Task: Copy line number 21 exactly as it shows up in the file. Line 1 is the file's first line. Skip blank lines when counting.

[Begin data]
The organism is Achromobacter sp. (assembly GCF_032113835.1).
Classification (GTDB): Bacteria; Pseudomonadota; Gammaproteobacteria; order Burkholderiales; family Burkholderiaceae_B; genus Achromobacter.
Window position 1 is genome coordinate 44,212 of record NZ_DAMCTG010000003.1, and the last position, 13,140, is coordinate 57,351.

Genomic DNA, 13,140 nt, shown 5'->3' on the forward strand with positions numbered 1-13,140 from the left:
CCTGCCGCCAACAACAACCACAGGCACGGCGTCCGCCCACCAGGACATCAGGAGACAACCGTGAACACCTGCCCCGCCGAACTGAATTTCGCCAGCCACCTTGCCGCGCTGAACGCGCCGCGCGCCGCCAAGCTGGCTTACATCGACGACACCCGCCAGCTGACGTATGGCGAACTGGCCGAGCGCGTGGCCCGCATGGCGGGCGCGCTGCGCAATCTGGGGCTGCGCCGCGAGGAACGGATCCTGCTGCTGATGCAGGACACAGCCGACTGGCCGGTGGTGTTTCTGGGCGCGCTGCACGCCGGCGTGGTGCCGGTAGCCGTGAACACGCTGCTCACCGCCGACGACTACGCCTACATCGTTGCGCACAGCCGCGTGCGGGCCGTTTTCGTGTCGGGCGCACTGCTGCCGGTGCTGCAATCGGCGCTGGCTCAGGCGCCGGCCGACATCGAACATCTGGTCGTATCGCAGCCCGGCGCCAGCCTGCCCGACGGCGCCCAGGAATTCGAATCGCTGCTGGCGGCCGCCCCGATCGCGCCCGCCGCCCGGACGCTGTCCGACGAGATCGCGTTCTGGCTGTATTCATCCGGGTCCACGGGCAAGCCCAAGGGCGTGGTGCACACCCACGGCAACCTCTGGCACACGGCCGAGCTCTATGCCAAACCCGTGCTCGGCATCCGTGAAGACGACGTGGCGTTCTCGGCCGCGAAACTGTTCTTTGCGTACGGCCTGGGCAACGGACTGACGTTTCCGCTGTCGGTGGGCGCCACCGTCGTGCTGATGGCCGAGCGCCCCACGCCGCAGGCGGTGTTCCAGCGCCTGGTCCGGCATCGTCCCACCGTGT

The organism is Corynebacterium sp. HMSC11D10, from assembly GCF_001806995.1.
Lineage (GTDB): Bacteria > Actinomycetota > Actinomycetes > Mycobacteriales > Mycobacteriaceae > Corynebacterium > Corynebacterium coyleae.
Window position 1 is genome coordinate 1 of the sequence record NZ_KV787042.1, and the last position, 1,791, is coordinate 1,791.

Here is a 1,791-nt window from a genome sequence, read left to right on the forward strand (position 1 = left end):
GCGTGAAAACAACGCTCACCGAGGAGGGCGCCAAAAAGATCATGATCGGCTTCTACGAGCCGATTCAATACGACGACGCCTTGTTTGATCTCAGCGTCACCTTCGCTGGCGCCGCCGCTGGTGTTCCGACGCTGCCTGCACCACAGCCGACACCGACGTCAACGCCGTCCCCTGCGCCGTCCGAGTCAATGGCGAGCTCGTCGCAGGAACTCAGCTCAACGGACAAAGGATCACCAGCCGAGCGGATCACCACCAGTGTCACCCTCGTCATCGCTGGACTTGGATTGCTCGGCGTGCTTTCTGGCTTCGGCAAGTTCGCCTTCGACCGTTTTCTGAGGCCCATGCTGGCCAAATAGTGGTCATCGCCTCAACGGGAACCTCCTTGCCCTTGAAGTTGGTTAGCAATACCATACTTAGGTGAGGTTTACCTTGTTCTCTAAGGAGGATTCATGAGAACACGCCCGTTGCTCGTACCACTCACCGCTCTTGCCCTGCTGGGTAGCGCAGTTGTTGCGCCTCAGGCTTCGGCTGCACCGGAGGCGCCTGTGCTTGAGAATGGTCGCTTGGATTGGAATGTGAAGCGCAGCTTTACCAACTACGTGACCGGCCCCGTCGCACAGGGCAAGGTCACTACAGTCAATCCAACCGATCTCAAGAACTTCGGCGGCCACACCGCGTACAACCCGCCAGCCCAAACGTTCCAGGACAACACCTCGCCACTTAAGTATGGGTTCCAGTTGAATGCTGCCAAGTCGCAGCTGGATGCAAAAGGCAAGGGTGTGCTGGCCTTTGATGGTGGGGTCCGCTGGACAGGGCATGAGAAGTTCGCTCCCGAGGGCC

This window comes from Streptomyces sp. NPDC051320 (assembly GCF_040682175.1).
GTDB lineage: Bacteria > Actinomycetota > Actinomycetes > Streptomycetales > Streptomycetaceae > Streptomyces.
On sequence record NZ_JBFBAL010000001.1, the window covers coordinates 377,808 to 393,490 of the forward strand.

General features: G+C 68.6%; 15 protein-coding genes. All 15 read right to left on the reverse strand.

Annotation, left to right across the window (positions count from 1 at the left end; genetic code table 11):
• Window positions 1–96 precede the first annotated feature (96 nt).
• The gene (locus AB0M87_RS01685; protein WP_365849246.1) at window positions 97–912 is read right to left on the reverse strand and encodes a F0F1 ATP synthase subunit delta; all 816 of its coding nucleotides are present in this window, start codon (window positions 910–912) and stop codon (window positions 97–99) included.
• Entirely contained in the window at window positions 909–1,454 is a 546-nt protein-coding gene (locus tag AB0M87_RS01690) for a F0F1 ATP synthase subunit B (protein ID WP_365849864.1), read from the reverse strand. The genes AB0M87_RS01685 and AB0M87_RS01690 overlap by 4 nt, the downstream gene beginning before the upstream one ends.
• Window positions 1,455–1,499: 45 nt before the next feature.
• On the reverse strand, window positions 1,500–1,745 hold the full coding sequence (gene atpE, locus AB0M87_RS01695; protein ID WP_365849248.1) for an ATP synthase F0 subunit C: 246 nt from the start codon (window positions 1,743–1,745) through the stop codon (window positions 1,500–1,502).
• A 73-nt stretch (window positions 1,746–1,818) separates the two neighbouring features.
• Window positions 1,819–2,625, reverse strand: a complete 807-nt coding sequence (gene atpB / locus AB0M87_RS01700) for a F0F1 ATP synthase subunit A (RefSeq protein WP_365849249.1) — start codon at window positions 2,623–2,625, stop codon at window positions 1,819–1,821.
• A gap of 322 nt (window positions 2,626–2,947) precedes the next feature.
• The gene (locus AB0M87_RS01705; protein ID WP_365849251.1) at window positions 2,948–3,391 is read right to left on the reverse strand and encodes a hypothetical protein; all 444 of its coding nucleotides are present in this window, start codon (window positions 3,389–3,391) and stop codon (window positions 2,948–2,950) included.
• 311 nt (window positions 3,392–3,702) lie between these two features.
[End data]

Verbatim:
• A 73-nt stretch (window positions 1,746–1,818) separates the two neighbouring features.